Every "revolution" has it: the moment when the sequence of events unleashed by the initial decision ultimately boomerangs and takes down the very people who started the revolution. In Brazil, that would be the powerful former speaker of Brazil's lower house, Eduardo Cunha, who spearheaded the ouster of President Dilma Rousseff, and who almost singlehandedly ushered in Michel Temer into the presidential office. Alas, for Cunha the "game of thrones" now appears to be over after he himself was arrested early on Wednesday as part of a sprawling graft probe involving state oil giant Petrobras.
As a reminder, Cunha initiated impeachment proceedings against Rousseff in December when he was speaker of the Chamber of Deputies. That led to a Senate vote to remove her from office in August.
Cunha, who until recently was a key ally of new President Temer, was accused of corruption, money laundering and tax evasion related to an oilfield purchase that Petrobras made in 2011 in the west African nation of Benin. Prosecutors said in a statement that they requested Cunha's detention on the grounds that he represented a threat to the integrity of the investigation and was a flight risk. They also asked for bank accounts he holds totaling some $60 million to be frozen.
Cunha was arrested in the capital, Brasilia, and was then put on a plane to the southern city of Curitiba, where Judge Sergio Moro is presiding over many of the Petrobras cases.
Brazil's former Lower House President Eduardo Cunha, center,
is escorted by federal police
The ex-speaker, who some suggested pushed on with the Rouseff impeachment to avoid a probe into his own affairs, faces multiple ongoing investigations and has been accused of accepting millions of dollars in bribes for himself and other politicians. He denies the allegations.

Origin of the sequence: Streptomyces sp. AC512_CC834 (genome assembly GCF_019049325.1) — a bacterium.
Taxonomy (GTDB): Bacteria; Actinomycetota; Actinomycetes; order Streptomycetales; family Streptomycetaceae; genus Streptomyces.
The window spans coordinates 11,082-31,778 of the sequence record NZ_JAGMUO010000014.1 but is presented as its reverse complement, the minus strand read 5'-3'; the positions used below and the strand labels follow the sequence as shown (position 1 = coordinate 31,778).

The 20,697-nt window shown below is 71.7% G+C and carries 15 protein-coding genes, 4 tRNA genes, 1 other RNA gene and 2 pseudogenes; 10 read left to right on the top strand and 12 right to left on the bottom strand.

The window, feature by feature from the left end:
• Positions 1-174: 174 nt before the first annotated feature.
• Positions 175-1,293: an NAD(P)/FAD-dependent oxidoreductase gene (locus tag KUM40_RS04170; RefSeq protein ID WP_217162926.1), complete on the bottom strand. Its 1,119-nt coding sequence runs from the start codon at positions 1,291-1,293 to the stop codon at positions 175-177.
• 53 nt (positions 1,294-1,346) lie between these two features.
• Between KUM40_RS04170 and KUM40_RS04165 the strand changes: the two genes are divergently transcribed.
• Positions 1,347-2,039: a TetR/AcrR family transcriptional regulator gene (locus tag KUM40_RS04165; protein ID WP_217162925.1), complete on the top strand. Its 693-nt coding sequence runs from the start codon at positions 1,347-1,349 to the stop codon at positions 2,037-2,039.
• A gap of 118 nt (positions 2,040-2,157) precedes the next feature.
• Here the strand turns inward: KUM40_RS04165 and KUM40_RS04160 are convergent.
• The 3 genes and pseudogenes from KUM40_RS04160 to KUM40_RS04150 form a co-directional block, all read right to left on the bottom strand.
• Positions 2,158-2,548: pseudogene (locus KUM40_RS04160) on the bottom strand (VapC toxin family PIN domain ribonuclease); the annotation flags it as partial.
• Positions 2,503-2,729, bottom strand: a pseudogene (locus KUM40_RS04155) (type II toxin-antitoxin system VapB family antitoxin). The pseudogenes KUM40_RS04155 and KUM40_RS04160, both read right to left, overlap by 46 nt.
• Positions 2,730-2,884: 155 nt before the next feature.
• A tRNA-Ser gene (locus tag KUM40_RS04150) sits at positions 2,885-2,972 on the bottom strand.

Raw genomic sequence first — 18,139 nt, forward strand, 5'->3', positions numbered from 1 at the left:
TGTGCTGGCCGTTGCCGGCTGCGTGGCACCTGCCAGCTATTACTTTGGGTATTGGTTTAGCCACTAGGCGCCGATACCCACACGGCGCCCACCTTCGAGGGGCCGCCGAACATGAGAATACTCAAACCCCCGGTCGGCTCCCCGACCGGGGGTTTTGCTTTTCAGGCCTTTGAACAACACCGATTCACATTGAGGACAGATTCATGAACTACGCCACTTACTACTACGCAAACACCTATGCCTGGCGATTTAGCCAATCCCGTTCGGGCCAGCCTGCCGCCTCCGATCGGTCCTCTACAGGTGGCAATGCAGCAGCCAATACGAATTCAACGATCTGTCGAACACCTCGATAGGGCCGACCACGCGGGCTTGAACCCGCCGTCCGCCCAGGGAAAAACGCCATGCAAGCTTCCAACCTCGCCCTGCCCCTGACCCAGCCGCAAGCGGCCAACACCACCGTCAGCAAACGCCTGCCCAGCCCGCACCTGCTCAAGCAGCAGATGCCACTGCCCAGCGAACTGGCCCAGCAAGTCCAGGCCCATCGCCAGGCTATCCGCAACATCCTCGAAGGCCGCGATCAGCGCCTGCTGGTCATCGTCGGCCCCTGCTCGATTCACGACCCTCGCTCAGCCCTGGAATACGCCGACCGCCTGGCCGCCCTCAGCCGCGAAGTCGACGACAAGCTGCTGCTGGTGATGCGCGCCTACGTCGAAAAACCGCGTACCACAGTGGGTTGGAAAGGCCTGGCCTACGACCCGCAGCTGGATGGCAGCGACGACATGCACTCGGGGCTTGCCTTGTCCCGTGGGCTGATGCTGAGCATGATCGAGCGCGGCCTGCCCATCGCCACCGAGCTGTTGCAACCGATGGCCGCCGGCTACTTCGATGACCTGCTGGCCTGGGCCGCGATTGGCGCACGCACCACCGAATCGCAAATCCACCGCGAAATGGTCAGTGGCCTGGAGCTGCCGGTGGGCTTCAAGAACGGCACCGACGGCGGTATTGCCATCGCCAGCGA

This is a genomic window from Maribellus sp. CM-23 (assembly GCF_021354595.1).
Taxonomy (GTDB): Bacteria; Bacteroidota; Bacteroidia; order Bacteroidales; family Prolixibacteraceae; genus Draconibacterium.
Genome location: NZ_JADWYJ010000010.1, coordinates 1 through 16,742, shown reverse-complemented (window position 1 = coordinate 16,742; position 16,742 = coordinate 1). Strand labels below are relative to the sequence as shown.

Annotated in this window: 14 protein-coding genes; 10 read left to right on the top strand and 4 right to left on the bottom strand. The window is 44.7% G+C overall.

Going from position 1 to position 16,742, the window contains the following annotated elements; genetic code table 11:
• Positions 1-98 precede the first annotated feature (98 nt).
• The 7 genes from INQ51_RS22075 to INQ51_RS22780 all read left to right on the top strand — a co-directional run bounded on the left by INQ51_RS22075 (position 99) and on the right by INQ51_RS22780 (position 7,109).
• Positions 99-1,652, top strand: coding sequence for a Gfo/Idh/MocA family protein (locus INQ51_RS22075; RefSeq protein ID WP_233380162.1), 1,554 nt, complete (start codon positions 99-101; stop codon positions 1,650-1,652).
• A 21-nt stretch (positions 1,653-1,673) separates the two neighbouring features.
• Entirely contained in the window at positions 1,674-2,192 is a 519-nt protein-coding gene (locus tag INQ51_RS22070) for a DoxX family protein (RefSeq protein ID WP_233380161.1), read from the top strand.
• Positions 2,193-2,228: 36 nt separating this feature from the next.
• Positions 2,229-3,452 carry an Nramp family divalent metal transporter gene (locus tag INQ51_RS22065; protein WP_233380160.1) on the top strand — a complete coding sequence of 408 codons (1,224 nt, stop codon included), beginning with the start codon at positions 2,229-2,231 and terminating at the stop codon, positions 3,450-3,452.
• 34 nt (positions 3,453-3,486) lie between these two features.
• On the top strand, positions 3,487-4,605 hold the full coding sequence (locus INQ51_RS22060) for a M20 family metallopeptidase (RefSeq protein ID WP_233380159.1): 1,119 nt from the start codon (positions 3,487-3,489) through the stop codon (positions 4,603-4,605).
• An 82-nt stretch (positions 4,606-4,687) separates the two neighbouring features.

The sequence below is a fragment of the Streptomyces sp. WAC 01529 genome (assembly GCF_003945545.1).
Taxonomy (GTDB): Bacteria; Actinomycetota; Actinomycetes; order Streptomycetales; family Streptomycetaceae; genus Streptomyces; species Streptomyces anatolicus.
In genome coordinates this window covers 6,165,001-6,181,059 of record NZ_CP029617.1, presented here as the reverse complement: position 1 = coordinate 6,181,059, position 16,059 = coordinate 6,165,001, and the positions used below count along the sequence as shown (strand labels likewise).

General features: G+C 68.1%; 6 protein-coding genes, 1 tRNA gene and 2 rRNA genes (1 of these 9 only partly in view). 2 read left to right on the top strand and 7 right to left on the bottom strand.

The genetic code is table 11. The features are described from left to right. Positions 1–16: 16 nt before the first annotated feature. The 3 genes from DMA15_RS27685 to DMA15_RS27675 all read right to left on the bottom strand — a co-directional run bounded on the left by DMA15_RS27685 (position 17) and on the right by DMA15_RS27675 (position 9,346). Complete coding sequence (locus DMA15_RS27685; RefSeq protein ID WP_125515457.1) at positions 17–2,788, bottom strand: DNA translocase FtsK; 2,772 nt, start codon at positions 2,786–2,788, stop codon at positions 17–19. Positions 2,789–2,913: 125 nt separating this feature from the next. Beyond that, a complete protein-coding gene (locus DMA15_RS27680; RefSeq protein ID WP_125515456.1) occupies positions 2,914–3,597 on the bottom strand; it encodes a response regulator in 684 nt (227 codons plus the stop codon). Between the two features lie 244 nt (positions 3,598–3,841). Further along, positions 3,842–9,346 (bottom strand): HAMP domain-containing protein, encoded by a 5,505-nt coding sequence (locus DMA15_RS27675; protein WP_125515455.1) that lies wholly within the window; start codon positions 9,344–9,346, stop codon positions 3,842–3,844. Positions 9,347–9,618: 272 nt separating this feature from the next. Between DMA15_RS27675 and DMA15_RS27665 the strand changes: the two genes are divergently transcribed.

In a dramatic example of how most revolutions end up devouring their own, Cunha was first forced to resign as speaker in July. Then, last month he was stripped of his congressional seat, and also the legal protections against prosecution that come with elected office in Brazil.
Realizing the end may be near, Cunha then began publicly criticizing Temer, his erstwhile ally, and Cabinet officials. He announced he would write a tell-all book about the impeachment with the first excerpts to be published in November. That was his last mistake.
According to AP, analysts have said that if Cunha cooperates with prosecutors, he could potentially bring down others in the Petrobras case and create more headaches for the government. If that happens, it will likely mean that the political crisis in Brazil will be back front and center, and this time attention will refocus on Temer, whose own involvement in the Petrobras, and other scandals, is well known to the local population. Who knows: Temer may even get a triumphal return as a result of this ongoing clash between Brazil's "revolutionaries."
Following the arrest, Temer's office said the president had cut short a trip to Japan and was expected to be back in Brasilia on Friday.